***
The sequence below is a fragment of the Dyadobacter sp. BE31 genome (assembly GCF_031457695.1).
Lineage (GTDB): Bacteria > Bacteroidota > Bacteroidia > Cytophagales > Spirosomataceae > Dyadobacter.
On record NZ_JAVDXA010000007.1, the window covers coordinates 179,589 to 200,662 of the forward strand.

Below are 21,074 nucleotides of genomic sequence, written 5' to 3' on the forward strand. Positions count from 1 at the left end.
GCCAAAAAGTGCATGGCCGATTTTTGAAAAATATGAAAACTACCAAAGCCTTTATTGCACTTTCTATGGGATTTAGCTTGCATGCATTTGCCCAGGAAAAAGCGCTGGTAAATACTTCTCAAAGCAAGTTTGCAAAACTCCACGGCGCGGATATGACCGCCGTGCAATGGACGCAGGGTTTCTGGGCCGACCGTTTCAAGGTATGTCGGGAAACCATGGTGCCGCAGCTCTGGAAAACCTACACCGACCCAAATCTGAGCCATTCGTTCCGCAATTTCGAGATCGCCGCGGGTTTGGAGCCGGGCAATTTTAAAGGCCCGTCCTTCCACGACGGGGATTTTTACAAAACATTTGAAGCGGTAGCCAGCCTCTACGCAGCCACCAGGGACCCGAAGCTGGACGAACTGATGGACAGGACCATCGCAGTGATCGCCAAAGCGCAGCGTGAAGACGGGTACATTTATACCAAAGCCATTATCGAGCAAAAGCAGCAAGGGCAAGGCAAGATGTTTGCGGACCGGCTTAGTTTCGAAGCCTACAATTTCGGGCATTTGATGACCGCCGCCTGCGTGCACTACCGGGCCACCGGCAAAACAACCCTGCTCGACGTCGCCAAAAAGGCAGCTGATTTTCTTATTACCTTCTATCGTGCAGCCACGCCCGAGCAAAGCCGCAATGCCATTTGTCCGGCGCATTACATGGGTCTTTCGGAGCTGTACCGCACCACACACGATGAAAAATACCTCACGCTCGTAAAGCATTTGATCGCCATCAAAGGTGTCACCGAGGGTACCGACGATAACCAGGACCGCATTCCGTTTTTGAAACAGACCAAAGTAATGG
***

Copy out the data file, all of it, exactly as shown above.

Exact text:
The sequence below is a fragment of the Dyadobacter sp. BE31 genome (assembly GCF_031457695.1).
Lineage (GTDB): Bacteria > Bacteroidota > Bacteroidia > Cytophagales > Spirosomataceae > Dyadobacter.
On record NZ_JAVDXA010000007.1, the window covers coordinates 179,589 to 200,662 of the forward strand.

Below are 21,074 nucleotides of genomic sequence, written 5' to 3' on the forward strand. Positions count from 1 at the left end.
GCCAAAAAGTGCATGGCCGATTTTTGAAAAATATGAAAACTACCAAAGCCTTTATTGCACTTTCTATGGGATTTAGCTTGCATGCATTTGCCCAGGAAAAAGCGCTGGTAAATACTTCTCAAAGCAAGTTTGCAAAACTCCACGGCGCGGATATGACCGCCGTGCAATGGACGCAGGGTTTCTGGGCCGACCGTTTCAAGGTATGTCGGGAAACCATGGTGCCGCAGCTCTGGAAAACCTACACCGACCCAAATCTGAGCCATTCGTTCCGCAATTTCGAGATCGCCGCGGGTTTGGAGCCGGGCAATTTTAAAGGCCCGTCCTTCCACGACGGGGATTTTTACAAAACATTTGAAGCGGTAGCCAGCCTCTACGCAGCCACCAGGGACCCGAAGCTGGACGAACTGATGGACAGGACCATCGCAGTGATCGCCAAAGCGCAGCGTGAAGACGGGTACATTTATACCAAAGCCATTATCGAGCAAAAGCAGCAAGGGCAAGGCAAGATGTTTGCGGACCGGCTTAGTTTCGAAGCCTACAATTTCGGGCATTTGATGACCGCCGCCTGCGTGCACTACCGGGCCACCGGCAAAACAACCCTGCTCGACGTCGCCAAAAAGGCAGCTGATTTTCTTATTACCTTCTATCGTGCAGCCACGCCCGAGCAAAGCCGCAATGCCATTTGTCCGGCGCATTACATGGGTCTTTCGGAGCTGTACCGCACCACACACGATGAAAAATACCTCACGCTCGTAAAGCATTTGATCGCCATCAAAGGTGTCACCGAGGGTACCGACGATAACCAGGACCGCATTCCGTTTTTGAAACAGACCAAAGTAATGG